• It will totally happen, but it happened differently for me. With my first, I felt an intense rush of bonding the day she was born (although not immediately) when she had a potential health issue. Since I’d never felt that way before, the feeling was really obvious. With my second, I already knew how to feel like a mom (if that makes sense). So I felt more attached to her from the start but not in that really intense way I did with my first. I’d say my love for her grew slowly and steadily rather than coming in one rush like my oldest. I’ve talked to my mom and sister about this and they both felt the same.

    • Anonymous says:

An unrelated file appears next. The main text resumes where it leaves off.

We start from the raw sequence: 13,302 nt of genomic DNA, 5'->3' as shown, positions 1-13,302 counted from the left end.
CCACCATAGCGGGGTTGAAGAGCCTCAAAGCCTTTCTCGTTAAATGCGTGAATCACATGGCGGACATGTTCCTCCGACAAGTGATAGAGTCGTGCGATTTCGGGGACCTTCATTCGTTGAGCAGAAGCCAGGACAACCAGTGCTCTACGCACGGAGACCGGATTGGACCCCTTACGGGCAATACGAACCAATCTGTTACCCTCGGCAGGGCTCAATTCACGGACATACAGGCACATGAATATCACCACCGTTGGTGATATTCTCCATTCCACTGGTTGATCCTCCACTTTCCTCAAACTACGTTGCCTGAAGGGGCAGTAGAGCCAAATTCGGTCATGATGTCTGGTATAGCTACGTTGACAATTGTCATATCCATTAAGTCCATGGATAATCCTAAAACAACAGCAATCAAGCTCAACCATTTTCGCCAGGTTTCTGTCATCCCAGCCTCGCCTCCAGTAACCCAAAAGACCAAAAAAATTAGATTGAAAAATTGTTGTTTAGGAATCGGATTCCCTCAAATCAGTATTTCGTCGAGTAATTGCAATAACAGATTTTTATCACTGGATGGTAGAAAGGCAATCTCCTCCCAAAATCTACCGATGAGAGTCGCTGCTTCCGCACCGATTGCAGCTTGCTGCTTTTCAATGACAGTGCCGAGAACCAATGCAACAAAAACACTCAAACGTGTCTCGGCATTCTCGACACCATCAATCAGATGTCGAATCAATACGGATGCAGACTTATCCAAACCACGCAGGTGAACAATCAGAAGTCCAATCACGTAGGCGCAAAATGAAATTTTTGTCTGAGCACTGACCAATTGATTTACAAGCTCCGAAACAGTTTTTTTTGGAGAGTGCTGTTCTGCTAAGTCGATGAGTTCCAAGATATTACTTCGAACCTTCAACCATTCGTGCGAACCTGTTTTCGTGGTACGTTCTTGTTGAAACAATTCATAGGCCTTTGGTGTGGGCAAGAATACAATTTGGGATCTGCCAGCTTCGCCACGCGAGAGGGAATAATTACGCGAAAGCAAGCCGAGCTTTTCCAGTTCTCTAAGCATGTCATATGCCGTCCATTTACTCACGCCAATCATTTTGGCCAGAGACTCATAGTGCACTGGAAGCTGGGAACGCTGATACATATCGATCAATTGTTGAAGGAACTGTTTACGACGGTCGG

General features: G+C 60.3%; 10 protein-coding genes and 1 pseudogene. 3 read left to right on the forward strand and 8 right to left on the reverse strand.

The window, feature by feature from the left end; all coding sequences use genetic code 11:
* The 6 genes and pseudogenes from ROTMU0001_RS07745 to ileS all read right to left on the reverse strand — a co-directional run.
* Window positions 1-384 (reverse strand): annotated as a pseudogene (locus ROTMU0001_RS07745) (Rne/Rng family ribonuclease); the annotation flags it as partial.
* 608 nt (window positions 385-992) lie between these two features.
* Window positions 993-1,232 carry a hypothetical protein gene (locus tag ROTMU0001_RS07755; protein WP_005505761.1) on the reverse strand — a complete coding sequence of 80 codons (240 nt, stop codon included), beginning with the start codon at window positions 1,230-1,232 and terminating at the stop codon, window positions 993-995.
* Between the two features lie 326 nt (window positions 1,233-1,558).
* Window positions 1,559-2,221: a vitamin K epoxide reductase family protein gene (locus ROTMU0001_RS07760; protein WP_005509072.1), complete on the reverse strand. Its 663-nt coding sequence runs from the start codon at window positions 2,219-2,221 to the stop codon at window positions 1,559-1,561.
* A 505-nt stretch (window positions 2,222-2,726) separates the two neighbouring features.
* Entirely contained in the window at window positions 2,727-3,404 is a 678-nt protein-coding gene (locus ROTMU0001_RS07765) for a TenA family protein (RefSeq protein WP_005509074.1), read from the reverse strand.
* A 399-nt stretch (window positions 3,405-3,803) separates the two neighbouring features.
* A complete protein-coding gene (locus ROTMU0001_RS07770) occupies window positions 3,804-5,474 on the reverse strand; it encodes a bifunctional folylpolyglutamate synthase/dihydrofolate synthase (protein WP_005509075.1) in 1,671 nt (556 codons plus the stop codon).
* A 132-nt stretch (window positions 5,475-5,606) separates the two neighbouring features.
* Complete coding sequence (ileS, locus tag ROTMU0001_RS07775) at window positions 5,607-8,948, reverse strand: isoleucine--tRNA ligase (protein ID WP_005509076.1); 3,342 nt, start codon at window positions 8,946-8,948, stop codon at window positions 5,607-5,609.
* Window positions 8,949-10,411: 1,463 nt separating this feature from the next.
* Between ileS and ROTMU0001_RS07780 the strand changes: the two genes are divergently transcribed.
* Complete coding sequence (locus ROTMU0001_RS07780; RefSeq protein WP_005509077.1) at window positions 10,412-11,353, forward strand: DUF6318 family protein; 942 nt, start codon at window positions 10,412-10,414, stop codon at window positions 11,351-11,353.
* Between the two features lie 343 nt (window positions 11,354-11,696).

This is hard, and I was there. I say tongue in cheek (sorta) that I love my newborns, but I fall in love with my toddlers. I have a first child who has some unique needs that require a degree of intervention. They were really showing up when my second was born, and I tend to be his primary advocate. It makes him very attached to me and vice versa. I couldn’t imagine having that bond with another person, and I remember wondering how I could replicate that bond with another child. Second baby is now 3, and the bond started maybe as a flicker and became stronger and stronger – arguably just as strong but different. It helps that the two kids have the sweetest, strongest bond (I recommend siblings without rivalry, and starting early). It helps that their personalities could not be more different, and second child brought an element of joy to our family that was sorely missing. It helps that the older child started to go through a natural maturation that resulted in some degree of independence from me, etc.